Mother Xavier Ross (1813-1895), a convert who brought the Sisters of Charity (Leavenworth) to the West and established a whole network of institutions from New Mexico to Montana. And to think her own father asked her, “What can a woman do?”
Historian Pat McNamara provides some historical perspectives.
They arrived November 11, 1858. See what they have done in 146 years since then.Within a week of arriving in Leavenworth, the Sisters were teaching in a boys’ school. The days that followed found them opening an academy for girls and tending the sick, going into homes and wagon trains and traveling to towns during epidemics. They educated black children who had fled to the free state of Kansas, took in orphans, visited prisoners and – always – cared for the poor.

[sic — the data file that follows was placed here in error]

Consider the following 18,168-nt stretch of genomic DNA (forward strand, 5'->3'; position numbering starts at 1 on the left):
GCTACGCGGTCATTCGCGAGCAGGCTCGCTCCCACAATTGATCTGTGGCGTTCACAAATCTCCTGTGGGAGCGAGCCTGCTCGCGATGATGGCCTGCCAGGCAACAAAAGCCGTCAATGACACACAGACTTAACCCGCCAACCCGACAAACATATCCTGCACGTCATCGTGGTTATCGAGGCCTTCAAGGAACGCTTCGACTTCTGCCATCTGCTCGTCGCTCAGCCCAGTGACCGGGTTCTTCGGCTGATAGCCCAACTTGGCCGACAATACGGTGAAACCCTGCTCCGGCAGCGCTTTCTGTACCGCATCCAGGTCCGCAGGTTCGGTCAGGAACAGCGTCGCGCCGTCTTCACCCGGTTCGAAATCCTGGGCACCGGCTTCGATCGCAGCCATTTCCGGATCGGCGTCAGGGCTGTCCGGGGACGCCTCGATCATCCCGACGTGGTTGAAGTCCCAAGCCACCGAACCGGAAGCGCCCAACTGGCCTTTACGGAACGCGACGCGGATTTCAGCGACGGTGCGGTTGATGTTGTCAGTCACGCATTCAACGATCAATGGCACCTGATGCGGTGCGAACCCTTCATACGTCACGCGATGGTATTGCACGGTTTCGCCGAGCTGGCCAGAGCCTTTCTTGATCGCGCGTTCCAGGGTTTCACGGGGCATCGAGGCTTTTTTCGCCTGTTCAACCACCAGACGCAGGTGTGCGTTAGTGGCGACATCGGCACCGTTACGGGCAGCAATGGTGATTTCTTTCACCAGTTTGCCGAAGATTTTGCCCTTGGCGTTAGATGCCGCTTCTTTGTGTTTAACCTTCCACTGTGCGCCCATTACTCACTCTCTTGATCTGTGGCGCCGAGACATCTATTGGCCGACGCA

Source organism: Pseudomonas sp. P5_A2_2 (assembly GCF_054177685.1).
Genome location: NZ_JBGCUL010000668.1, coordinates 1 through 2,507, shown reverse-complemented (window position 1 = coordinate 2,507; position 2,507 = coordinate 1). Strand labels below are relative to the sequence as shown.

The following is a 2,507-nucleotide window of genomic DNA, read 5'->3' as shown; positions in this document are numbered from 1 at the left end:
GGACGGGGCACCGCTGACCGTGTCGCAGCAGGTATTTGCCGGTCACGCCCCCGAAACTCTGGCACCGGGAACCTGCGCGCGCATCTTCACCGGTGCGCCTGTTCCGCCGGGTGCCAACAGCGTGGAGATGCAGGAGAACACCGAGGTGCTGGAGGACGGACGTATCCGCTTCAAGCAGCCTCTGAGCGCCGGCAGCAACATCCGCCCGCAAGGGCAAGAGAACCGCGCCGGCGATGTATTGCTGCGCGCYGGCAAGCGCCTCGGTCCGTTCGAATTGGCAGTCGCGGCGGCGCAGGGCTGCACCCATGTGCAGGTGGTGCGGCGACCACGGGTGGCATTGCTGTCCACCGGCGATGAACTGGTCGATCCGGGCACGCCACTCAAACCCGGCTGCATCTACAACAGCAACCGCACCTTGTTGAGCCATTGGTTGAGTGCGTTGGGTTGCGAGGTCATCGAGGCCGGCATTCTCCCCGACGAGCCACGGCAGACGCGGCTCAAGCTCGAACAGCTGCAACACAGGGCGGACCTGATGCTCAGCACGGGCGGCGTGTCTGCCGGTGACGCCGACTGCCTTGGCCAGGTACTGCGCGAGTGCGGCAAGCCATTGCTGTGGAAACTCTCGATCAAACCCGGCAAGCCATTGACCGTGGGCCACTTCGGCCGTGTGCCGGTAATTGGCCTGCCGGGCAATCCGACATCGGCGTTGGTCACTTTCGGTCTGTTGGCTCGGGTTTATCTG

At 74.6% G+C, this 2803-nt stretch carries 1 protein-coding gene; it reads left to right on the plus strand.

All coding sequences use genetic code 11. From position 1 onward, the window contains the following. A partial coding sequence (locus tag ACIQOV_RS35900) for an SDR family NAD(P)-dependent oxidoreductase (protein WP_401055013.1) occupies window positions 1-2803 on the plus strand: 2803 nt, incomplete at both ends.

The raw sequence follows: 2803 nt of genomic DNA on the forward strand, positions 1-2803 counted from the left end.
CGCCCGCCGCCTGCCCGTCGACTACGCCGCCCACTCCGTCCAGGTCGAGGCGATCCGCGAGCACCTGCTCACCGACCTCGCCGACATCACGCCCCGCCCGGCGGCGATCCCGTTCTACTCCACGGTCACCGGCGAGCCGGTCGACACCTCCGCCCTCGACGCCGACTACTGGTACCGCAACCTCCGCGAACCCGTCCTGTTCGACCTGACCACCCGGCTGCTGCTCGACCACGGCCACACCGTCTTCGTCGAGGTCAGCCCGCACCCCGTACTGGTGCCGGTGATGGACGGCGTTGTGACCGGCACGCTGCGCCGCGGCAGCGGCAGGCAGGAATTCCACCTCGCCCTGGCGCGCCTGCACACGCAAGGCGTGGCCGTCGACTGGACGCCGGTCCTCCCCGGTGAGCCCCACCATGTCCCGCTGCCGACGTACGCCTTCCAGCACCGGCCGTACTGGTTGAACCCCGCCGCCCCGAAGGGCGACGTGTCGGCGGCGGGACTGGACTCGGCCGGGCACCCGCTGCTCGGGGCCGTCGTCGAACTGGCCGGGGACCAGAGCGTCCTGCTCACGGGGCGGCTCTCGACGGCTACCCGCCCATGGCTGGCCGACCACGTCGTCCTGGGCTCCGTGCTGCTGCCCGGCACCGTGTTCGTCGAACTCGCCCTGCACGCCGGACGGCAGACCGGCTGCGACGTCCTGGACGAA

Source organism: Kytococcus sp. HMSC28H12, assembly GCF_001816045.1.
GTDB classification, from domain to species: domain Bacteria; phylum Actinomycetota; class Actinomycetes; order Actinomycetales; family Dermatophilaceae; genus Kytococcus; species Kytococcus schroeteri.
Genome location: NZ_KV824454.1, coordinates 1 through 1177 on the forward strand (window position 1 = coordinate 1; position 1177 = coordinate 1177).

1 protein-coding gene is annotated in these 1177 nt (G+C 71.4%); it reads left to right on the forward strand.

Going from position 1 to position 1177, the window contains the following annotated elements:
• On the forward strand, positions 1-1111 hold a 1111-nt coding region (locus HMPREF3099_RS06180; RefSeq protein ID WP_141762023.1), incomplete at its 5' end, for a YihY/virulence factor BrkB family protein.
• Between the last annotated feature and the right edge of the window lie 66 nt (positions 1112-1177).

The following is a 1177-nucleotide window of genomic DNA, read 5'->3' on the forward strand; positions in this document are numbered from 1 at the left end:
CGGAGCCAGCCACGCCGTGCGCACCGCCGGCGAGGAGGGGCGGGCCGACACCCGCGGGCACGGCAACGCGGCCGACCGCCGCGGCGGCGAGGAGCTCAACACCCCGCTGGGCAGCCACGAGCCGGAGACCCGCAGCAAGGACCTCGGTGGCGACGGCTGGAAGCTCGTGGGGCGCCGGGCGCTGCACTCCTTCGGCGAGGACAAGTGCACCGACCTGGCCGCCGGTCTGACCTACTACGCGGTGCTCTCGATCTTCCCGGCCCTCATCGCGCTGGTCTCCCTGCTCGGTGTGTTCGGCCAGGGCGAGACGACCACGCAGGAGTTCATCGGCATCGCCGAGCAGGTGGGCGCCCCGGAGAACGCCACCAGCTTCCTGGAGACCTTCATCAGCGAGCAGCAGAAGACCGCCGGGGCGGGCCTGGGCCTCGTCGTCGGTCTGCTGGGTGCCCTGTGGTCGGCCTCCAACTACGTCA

It was 1864 when the Sisters opened the first private hospital in Kansas, with the first trained nurse in the state and surely the first woman in the Western territory to run a hospital. This woman, Sister Joanna Bruner, also taught nursing to other Sisters. Since that time, professional excellence, leadership and a readiness to undertake whatever needed doing have been the hallmarks of the Community.
What can a woman do? With a gracious and loving heart and a solid faith in God, she can touch hearts and change lives. And that’s just what Sisters of Charity of Leavenworth continue to do.
Learn more about their followers at http://www.scls.org